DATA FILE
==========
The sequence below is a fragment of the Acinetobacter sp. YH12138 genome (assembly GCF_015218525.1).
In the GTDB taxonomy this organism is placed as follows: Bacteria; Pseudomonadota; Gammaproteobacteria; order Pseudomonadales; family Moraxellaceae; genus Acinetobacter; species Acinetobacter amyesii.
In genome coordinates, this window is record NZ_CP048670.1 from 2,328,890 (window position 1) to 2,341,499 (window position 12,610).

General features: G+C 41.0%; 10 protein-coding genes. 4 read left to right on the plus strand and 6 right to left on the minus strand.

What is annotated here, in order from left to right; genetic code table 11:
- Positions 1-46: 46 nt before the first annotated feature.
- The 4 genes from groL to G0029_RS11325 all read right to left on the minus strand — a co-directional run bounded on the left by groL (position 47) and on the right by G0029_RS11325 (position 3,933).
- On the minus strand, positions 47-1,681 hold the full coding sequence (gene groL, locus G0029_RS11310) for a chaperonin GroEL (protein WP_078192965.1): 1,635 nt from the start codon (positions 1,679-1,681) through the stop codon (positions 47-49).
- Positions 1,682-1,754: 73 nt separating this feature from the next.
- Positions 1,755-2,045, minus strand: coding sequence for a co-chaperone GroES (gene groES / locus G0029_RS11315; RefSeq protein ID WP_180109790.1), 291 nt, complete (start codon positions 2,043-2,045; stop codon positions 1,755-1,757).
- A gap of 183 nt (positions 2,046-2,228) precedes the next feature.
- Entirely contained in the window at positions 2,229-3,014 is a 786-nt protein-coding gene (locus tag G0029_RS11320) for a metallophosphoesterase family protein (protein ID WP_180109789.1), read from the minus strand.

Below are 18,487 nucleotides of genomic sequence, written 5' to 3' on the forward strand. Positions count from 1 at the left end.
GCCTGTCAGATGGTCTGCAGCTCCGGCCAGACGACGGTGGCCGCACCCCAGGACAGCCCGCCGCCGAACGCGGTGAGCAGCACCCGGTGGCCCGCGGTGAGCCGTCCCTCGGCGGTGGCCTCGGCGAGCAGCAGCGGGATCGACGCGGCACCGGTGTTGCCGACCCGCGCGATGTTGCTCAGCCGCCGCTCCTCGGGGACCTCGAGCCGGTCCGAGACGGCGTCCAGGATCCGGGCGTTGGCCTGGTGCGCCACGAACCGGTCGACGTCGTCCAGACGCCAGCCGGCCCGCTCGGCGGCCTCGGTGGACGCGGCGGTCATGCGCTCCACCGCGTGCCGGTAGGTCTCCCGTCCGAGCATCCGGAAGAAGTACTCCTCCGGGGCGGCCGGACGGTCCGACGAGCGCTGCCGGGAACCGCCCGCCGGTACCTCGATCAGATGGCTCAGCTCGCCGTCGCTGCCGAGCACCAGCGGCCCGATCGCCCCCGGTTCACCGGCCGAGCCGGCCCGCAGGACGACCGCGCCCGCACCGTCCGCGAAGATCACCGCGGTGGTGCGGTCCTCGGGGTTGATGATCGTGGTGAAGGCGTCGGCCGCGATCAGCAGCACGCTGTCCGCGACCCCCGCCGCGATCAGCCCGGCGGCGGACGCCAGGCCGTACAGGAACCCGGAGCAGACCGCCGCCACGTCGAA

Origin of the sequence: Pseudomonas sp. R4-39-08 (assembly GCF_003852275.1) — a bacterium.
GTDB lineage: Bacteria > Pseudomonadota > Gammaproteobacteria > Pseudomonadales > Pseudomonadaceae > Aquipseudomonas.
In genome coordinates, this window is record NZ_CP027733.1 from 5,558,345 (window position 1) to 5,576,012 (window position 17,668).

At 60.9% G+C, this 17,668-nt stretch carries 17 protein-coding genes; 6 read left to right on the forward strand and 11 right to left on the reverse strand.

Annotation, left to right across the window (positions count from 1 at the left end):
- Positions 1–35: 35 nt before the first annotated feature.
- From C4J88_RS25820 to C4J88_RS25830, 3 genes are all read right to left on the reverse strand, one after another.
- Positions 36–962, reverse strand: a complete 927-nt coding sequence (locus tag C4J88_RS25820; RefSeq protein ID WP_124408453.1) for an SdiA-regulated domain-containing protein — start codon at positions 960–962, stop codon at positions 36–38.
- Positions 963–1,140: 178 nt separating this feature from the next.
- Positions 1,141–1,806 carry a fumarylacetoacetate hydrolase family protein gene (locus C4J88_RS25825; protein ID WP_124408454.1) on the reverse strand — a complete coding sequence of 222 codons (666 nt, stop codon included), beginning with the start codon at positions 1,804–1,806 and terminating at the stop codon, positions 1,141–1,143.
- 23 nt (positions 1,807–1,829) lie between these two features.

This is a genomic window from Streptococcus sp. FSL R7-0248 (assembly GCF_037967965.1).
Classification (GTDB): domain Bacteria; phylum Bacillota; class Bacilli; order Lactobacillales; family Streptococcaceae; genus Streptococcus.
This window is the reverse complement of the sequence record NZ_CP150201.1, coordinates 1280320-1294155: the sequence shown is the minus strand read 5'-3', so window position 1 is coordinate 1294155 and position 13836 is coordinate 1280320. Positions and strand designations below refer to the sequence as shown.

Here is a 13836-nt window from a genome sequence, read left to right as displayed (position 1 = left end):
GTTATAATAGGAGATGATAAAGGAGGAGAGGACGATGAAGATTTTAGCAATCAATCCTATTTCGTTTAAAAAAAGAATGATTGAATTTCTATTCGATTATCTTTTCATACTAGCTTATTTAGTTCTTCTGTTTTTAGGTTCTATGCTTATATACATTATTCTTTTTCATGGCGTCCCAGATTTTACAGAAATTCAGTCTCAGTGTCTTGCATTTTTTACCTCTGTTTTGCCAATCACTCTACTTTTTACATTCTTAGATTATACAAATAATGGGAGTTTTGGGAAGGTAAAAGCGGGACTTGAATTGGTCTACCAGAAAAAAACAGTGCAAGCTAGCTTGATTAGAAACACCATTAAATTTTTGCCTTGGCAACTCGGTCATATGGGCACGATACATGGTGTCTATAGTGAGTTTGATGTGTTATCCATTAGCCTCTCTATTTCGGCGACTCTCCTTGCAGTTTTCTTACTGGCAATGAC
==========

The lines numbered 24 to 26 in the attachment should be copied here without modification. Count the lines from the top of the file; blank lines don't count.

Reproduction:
- Positions 1,141–1,806 carry a fumarylacetoacetate hydrolase family protein gene (locus C4J88_RS25825; protein ID WP_124408454.1) on the reverse strand — a complete coding sequence of 222 codons (666 nt, stop codon included), beginning with the start codon at positions 1,804–1,806 and terminating at the stop codon, positions 1,141–1,143.
- 23 nt (positions 1,807–1,829) lie between these two features.

This is a genomic window from Streptococcus sp. FSL R7-0248 (assembly GCF_037967965.1).